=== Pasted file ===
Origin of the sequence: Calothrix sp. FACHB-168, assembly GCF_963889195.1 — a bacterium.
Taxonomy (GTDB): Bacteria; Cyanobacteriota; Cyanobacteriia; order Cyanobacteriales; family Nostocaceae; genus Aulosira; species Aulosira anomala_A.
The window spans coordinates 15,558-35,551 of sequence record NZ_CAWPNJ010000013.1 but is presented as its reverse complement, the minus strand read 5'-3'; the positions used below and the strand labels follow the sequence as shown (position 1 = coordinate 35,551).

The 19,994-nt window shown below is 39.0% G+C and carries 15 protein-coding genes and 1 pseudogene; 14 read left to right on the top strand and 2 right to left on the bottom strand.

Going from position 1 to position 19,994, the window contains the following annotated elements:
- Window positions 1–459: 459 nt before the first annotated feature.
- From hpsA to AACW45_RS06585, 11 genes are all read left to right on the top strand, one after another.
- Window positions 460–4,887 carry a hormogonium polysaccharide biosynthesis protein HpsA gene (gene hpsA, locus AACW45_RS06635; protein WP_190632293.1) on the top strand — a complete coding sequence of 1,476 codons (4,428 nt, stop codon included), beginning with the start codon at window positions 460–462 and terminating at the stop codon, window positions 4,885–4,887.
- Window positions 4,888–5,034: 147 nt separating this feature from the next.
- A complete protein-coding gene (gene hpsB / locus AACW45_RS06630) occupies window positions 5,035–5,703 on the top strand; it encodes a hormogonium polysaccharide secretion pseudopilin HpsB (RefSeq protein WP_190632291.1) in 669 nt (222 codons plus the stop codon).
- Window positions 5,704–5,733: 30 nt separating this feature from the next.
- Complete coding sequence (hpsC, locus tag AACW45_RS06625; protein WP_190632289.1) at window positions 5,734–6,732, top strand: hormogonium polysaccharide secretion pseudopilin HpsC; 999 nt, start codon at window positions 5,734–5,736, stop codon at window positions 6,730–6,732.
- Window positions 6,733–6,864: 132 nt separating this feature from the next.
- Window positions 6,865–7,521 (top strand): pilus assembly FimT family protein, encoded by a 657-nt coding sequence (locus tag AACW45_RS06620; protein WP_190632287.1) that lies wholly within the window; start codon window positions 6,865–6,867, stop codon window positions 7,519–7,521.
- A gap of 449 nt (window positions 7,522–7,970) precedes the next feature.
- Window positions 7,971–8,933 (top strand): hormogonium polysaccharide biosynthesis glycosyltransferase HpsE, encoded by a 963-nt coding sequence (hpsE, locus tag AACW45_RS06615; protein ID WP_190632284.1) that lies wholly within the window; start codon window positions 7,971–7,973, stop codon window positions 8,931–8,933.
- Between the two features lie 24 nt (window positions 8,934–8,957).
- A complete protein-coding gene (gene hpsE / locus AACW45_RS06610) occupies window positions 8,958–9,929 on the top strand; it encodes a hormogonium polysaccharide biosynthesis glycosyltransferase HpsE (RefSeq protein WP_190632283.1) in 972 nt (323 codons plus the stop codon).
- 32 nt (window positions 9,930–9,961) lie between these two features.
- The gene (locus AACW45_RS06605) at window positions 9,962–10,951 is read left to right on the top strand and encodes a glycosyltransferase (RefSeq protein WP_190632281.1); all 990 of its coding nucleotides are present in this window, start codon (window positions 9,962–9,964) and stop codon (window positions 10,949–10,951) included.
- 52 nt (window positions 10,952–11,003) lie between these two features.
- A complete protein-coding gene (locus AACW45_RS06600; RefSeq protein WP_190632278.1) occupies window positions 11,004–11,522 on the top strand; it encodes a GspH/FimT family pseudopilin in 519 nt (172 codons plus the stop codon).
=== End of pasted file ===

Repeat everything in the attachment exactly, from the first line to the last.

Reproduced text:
Origin of the sequence: Calothrix sp. FACHB-168, assembly GCF_963889195.1 — a bacterium.
Taxonomy (GTDB): Bacteria; Cyanobacteriota; Cyanobacteriia; order Cyanobacteriales; family Nostocaceae; genus Aulosira; species Aulosira anomala_A.
The window spans coordinates 15,558-35,551 of sequence record NZ_CAWPNJ010000013.1 but is presented as its reverse complement, the minus strand read 5'-3'; the positions used below and the strand labels follow the sequence as shown (position 1 = coordinate 35,551).

The 19,994-nt window shown below is 39.0% G+C and carries 15 protein-coding genes and 1 pseudogene; 14 read left to right on the top strand and 2 right to left on the bottom strand.

Going from position 1 to position 19,994, the window contains the following annotated elements:
- Window positions 1–459: 459 nt before the first annotated feature.
- From hpsA to AACW45_RS06585, 11 genes are all read left to right on the top strand, one after another.
- Window positions 460–4,887 carry a hormogonium polysaccharide biosynthesis protein HpsA gene (gene hpsA, locus AACW45_RS06635; protein WP_190632293.1) on the top strand — a complete coding sequence of 1,476 codons (4,428 nt, stop codon included), beginning with the start codon at window positions 460–462 and terminating at the stop codon, window positions 4,885–4,887.
- Window positions 4,888–5,034: 147 nt separating this feature from the next.
- A complete protein-coding gene (gene hpsB / locus AACW45_RS06630) occupies window positions 5,035–5,703 on the top strand; it encodes a hormogonium polysaccharide secretion pseudopilin HpsB (RefSeq protein WP_190632291.1) in 669 nt (222 codons plus the stop codon).
- Window positions 5,704–5,733: 30 nt separating this feature from the next.
- Complete coding sequence (hpsC, locus tag AACW45_RS06625; protein WP_190632289.1) at window positions 5,734–6,732, top strand: hormogonium polysaccharide secretion pseudopilin HpsC; 999 nt, start codon at window positions 5,734–5,736, stop codon at window positions 6,730–6,732.
- Window positions 6,733–6,864: 132 nt separating this feature from the next.
- Window positions 6,865–7,521 (top strand): pilus assembly FimT family protein, encoded by a 657-nt coding sequence (locus tag AACW45_RS06620; protein WP_190632287.1) that lies wholly within the window; start codon window positions 6,865–6,867, stop codon window positions 7,519–7,521.
- A gap of 449 nt (window positions 7,522–7,970) precedes the next feature.
- Window positions 7,971–8,933 (top strand): hormogonium polysaccharide biosynthesis glycosyltransferase HpsE, encoded by a 963-nt coding sequence (hpsE, locus tag AACW45_RS06615; protein ID WP_190632284.1) that lies wholly within the window; start codon window positions 7,971–7,973, stop codon window positions 8,931–8,933.
- Between the two features lie 24 nt (window positions 8,934–8,957).
- A complete protein-coding gene (gene hpsE / locus AACW45_RS06610) occupies window positions 8,958–9,929 on the top strand; it encodes a hormogonium polysaccharide biosynthesis glycosyltransferase HpsE (RefSeq protein WP_190632283.1) in 972 nt (323 codons plus the stop codon).
- 32 nt (window positions 9,930–9,961) lie between these two features.
- The gene (locus AACW45_RS06605) at window positions 9,962–10,951 is read left to right on the top strand and encodes a glycosyltransferase (RefSeq protein WP_190632281.1); all 990 of its coding nucleotides are present in this window, start codon (window positions 9,962–9,964) and stop codon (window positions 10,949–10,951) included.
- 52 nt (window positions 10,952–11,003) lie between these two features.
- A complete protein-coding gene (locus AACW45_RS06600; RefSeq protein WP_190632278.1) occupies window positions 11,004–11,522 on the top strand; it encodes a GspH/FimT family pseudopilin in 519 nt (172 codons plus the stop codon).